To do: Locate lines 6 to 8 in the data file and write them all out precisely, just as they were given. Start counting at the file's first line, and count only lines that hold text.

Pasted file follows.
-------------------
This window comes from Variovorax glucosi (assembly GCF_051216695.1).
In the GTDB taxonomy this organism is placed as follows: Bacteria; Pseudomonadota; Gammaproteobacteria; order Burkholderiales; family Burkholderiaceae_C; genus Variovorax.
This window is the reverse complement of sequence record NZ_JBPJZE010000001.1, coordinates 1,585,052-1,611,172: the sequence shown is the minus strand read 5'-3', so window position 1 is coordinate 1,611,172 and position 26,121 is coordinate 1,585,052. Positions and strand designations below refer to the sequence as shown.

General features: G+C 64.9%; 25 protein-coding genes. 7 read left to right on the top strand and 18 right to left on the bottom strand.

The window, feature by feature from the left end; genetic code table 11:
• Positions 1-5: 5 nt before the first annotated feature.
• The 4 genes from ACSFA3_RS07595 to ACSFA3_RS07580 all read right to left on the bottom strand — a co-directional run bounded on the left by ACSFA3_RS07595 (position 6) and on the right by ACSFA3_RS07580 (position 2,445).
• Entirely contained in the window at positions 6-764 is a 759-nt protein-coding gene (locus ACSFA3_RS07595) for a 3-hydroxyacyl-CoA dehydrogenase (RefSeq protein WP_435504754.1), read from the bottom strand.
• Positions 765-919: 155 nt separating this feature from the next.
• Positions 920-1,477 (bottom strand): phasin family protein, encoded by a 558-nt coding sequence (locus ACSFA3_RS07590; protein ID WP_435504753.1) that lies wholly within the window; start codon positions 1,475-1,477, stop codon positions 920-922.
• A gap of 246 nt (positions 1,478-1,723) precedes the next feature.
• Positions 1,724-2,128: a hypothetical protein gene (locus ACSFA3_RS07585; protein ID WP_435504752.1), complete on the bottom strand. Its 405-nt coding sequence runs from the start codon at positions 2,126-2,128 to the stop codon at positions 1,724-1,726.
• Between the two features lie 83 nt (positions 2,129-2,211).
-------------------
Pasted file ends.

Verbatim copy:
• Positions 1-5: 5 nt before the first annotated feature.
• The 4 genes from ACSFA3_RS07595 to ACSFA3_RS07580 all read right to left on the bottom strand — a co-directional run bounded on the left by ACSFA3_RS07595 (position 6) and on the right by ACSFA3_RS07580 (position 2,445).
• Entirely contained in the window at positions 6-764 is a 759-nt protein-coding gene (locus ACSFA3_RS07595) for a 3-hydroxyacyl-CoA dehydrogenase (RefSeq protein WP_435504754.1), read from the bottom strand.